Baba Stock – Why the service sector holds the key to China’s recovery
John Leiper of Tavistock Wealth
The narrative of 2020 equity market losers becoming 2021 winners has played out so far this year with the rotation out of growth stocks and into value and more cyclical parts of the market.
This theme is also evidenced by China’s notable reversal of fortunes. Since mid-February, the CSI 300 index of Shanghai- and Shenzhen-listed stocks has fallen 12%, three times the MSCI Emerging Market index which has lost 4% over the same period. That is a far cry from the 50% absolute/20% relative return achieved over the prior 12-month rolling period.
This pivot can be attributed to several factors. First and foremost China is at a different point of the economic cycle. Having handled the pandemic far better than many of its peers, policymakers are now normalising monetary policy at a faster rate than elsewhere, sapping liquidity from markets.
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In addition, the recent regulatory crackdown on China’s domestic tech giants, such as Jack Ma’s Ant Group and Alibaba, has weighed on investor sentiment.
This has been compounded by a technical event, catalysed by the hedge fund Archegos Capital Management, which led to additional selling pressure of Chinese internet companies following a margin call on its long position in ViacomCBS.
However, there are growing signs the tide may be about to turn. As shown in the chart below, there is a clear inverse relationship between the MSCI China and MSCI Emerging Markets Ex-China indices, which tends to move in cycles and does so with remarkable symmetry over time.
If historical correlations hold true, the relative performance of Chinese equities to emerging markets in general may be about to bottom and could rebound and outperform going forward.
China’s GDP soared 18.3% in Q1, from a very low base one year prior, and an increasing number of analysts remain bullish for the country’s prospects over the rest of 2021.
China’s recovery is on track, but consumption remains in the spotlight
Against that positive background, we think recent volatility may have created an attractive entry point. Our preferred way to play this theme is via Chinese technology companies, which comprise the bulk of the MSCI China index.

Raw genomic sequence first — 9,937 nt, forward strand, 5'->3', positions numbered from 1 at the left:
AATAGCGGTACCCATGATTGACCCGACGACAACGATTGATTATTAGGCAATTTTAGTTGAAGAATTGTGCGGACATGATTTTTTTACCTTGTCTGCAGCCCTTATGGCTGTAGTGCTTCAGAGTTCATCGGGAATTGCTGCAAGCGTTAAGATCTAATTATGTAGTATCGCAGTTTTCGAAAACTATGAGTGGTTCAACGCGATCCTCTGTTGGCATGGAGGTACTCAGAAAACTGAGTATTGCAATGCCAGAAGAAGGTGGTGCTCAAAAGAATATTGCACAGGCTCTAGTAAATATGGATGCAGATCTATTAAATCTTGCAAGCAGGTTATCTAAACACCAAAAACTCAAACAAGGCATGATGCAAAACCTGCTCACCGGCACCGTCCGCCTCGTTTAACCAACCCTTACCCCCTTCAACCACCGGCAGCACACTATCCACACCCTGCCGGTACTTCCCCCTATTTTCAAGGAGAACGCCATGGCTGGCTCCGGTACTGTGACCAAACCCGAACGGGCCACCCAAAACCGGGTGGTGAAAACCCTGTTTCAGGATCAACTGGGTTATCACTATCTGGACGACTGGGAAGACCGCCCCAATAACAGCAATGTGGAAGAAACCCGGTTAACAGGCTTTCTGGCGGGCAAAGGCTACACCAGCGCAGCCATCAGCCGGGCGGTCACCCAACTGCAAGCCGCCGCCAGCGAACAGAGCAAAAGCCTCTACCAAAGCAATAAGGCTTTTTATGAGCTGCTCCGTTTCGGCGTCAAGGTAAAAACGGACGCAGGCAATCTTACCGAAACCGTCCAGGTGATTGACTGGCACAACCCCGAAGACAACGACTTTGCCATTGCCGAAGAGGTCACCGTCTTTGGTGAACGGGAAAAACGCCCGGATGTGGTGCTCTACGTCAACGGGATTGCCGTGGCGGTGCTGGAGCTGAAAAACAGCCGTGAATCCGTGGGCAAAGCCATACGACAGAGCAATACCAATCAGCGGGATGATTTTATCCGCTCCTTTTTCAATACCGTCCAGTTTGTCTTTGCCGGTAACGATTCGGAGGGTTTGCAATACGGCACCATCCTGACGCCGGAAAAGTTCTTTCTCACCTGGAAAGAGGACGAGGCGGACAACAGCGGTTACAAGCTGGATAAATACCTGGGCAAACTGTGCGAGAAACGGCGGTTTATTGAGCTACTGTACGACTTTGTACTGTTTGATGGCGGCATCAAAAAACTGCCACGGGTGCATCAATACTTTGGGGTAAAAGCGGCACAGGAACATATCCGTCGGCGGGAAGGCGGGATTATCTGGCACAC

Recent Q4 earnings for companies such as Tencent and Pinduoduo have come in strong, suggesting the shift to online spending has continued even as the pandemic has receded.
This is consistent with the People’s Bank of China’s supposed strategic direction given recent pilot programs trialling the digital RMB, or eCNY, across several domestic cities.
Indeed, it is telling that a number of internet firms, such as Ant’s MYbank and Tencent’s WeBank, have participated in the roll-out of these programmes.
While the recent regulatory action remains a cause for concern and we could see additional fines hit the sector, like that imposed on Alibaba, much of the bad news may already be priced in. In fact, Alibaba shares rebounded strongly following the announcement of said fine.
Moreover, ongoing regulatory impact could prove muted as US-China technological and geopolitical rivalry continues to escalate.
Finally, we think investors could also benefit from a potential currency tailwind. As the US ramps up public spending, Beijing’s relative fiscal prudence could prove renminbi-bullish, contributing to a rise in Asian currencies more broadly.
Bottom line, a continuation of the growth-value rotation will continue to hurt technology stocks. However, unlike US mega-cap tech stocks, we see further upside in countries such as China whose economy continues to transition from an industrial export-led model towards services.
This growth in the service sector economy should re-accelerate towards its prior trend as the coronavirus recedes into the background, driven by growing domestic consumption via the well-known impact of ongoing rural-to urban migration and rising internet penetration rates, which offer significant upside potential versus the saturated levels of many developed market peers.
John Leiper is chief investment officer at Tavistock Wealth